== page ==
Hero Born Q5: Cultural differences

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Another couple of differences in this book when compared to Western tropes concern age and gender.

The gender roles in this book are fairly "traditional" with women relegated to passive roles of wives and mothers, with widows expected not to remarry. (This is quite different in contemporary wuxia TV dramas, which often feature active, dynamic women.)

Age is treated differently in China, with older people not only respected for their wisdom, but often also higher-skilled and therefore better martial artists. That's different from Western ideals, where youth is a clear correlate with physical prowess.

What do you think of these differences? What other cultural differences did you spot?

Comments

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    Agreed about the gender roles -in She Who Became the Sun the female protagonist only gets anywhere at all because she assumes her brother's identity and the prophecy which had been spoken over him - as a girl, she did not merit any prophecy at all. (In passing, in the sample that I read, I wasn't able to understand how she managed to survive several years in an otherwise all-male monastery receiving training, when they had communal baths, toilets and what have you, still less what happened when she reached puberty and all the associated biological changes). And yes, female protagonists in contemporary dramas are far more active - Michelle Yeoh has made a good career out of this!

    I thoroughly approve of the wise-and-skilled-older-person trope :) which over here only really appears in proverbs such as "old age and trickery will always overcome youth and enthusiasm".

    Other differences - I liked the general social acceptance of these itinerant folk, and the implication that they would be doing "good deeds" in exchange for food and lodging. That was a clear contrast between say the Taoist practitioners for whom service was an important habit, and the official soldiers and administrators who were mostly on the take - this latter is a theme which you would equally find here in the West, for example in the Robin Hood tales.

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    Yes, there was a distinction drawn between righteous people and the corrupt government, and a strong flavour that "a fish rots from the head." If the emperor is unfit or illegitimate, all levels of the state end up self-serving.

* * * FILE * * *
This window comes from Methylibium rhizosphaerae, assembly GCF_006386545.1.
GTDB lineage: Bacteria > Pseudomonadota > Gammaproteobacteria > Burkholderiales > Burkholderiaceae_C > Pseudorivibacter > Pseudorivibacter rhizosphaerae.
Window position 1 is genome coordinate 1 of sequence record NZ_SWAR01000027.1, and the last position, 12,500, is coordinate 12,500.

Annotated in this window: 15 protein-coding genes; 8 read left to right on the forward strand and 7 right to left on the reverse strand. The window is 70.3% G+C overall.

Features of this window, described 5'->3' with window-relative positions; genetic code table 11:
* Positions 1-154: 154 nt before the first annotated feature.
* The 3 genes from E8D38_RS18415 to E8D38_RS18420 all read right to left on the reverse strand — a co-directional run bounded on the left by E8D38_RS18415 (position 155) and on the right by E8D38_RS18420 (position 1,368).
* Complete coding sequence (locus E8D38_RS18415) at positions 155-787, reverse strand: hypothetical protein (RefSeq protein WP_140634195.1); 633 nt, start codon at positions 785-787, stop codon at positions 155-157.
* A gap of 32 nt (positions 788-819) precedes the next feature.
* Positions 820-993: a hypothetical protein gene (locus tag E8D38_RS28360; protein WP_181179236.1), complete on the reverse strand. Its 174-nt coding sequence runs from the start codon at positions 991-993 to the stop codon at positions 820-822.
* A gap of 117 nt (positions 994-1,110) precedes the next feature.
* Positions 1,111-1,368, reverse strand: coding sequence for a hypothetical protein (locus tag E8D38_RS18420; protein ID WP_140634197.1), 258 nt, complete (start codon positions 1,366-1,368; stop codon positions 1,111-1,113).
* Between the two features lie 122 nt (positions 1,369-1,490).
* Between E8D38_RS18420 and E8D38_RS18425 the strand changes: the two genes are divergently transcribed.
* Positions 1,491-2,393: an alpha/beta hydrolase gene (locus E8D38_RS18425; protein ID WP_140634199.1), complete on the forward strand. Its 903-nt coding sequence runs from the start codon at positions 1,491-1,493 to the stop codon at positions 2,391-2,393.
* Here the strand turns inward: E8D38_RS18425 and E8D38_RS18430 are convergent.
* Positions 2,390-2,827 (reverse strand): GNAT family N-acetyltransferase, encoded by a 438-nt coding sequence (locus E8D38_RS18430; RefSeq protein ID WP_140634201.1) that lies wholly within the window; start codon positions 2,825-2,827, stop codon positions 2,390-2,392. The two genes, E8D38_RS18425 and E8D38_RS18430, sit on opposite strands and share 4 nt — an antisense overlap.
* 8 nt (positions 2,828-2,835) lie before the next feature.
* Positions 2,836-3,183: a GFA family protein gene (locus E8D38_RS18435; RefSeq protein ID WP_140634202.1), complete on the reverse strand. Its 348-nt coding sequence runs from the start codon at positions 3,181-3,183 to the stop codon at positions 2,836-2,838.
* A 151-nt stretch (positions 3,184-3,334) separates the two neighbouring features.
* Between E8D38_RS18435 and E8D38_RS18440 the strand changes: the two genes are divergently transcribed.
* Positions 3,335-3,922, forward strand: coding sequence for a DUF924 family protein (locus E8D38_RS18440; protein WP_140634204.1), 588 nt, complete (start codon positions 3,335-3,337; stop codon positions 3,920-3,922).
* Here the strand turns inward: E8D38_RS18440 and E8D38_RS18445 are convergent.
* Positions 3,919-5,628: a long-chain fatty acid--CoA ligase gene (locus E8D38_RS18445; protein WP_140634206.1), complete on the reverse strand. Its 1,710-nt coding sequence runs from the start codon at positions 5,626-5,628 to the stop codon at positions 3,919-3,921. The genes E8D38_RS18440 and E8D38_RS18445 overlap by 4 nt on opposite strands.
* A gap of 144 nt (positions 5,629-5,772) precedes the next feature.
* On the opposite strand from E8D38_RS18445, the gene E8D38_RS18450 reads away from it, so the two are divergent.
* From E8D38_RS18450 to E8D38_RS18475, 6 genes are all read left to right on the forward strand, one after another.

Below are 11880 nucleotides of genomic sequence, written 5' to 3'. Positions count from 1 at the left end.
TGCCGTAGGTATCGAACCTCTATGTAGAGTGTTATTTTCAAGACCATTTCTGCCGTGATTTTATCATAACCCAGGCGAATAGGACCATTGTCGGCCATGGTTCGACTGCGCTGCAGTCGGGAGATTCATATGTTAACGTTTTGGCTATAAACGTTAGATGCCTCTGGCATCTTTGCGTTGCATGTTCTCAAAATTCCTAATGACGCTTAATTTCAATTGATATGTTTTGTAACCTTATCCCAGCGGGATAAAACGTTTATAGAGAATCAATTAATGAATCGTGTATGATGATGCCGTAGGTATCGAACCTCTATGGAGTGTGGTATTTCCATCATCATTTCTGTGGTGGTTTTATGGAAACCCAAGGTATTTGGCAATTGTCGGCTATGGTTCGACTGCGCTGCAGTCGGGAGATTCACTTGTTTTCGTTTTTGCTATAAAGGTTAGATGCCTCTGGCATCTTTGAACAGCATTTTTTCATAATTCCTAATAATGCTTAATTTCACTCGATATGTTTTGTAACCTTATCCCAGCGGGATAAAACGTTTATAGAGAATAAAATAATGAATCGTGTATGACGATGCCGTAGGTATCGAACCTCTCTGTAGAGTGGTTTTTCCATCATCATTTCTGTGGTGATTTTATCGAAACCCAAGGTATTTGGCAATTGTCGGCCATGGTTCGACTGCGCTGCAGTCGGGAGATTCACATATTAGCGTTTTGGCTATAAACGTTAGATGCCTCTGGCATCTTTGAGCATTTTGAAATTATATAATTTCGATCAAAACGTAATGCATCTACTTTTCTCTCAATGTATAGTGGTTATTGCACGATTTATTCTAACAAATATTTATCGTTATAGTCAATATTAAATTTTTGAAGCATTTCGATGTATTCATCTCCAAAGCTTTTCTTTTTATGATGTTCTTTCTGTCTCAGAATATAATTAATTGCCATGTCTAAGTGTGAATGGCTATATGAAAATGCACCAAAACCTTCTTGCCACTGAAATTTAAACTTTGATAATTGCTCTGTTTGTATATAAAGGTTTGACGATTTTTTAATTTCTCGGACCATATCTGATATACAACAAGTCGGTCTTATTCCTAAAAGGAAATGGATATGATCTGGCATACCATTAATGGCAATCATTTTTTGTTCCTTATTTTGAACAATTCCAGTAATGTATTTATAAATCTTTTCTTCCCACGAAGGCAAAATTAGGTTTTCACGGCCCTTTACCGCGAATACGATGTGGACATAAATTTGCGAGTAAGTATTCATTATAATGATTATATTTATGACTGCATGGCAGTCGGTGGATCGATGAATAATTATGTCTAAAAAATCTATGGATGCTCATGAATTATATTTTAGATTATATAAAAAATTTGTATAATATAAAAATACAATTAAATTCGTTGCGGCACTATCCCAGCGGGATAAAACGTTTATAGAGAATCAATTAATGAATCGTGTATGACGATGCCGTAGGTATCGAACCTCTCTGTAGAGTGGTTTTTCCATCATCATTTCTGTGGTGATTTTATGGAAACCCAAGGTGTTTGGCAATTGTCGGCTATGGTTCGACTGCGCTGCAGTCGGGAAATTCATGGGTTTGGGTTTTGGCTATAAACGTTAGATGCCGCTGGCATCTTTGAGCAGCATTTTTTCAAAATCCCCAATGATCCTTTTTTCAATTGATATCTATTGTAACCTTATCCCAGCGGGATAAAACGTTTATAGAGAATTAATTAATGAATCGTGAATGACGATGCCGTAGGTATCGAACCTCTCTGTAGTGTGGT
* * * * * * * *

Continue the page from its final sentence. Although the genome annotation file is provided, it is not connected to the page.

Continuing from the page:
The other thing I should have mentioned was the various ways that honour/face/reputation was saved by making apologies or empty concessions while still doing what you wanted and the other person should (but didn't feel the need to) prevent.

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    @NeilNjae said:
    Yes, there was a distinction drawn between righteous people and the corrupt government, and a strong flavour that "a fish rots from the head." If the emperor is unfit or illegitimate, all levels of the state end up self-serving.

    This came out in the small amount I read of She Who Became the Sun, where a famine in the land as a whole was attributed to the corruption and weakness of the emperor in particular and therefore the government he had set up.

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    I thought there were plenty of active dynamic women. In fact, among the martial artists, it seemed like the women were as respected as the men, and I don’t recall anyone saying someone couldn’t be a martial artist because they were a women. In western stories, women fighters would always have to be proving why they belong.

    Also, I think there’s a big ‘turning expectations on their head’ them. A three-foot tall warrior? He won’t be good. But Ah, put him on a horse! Cripples can fight? But boy can they. And of course there are the freaks, who don’t follow conventional styles but are nevertheless competent. I don’t think we had a drunken master in this book, but that’s another common one. The Musashi book also liked to teach not to judge a book by its cover.

    So in order to have a heroic theme of breaking expectations, we must of course have a society that has expectations.
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    @Apocryphal said:
    I thought there were plenty of active dynamic women. In fact, among the martial artists, it seemed like the women were as respected as the men, and I don’t recall anyone saying someone couldn’t be a martial artist because they were a women. In western stories, women fighters would always have to be proving why they belong.

    Exactly! There were plenty of women who became part of the wulin world. There were fewer of them than men, but their skills were equivalent to those of the men.

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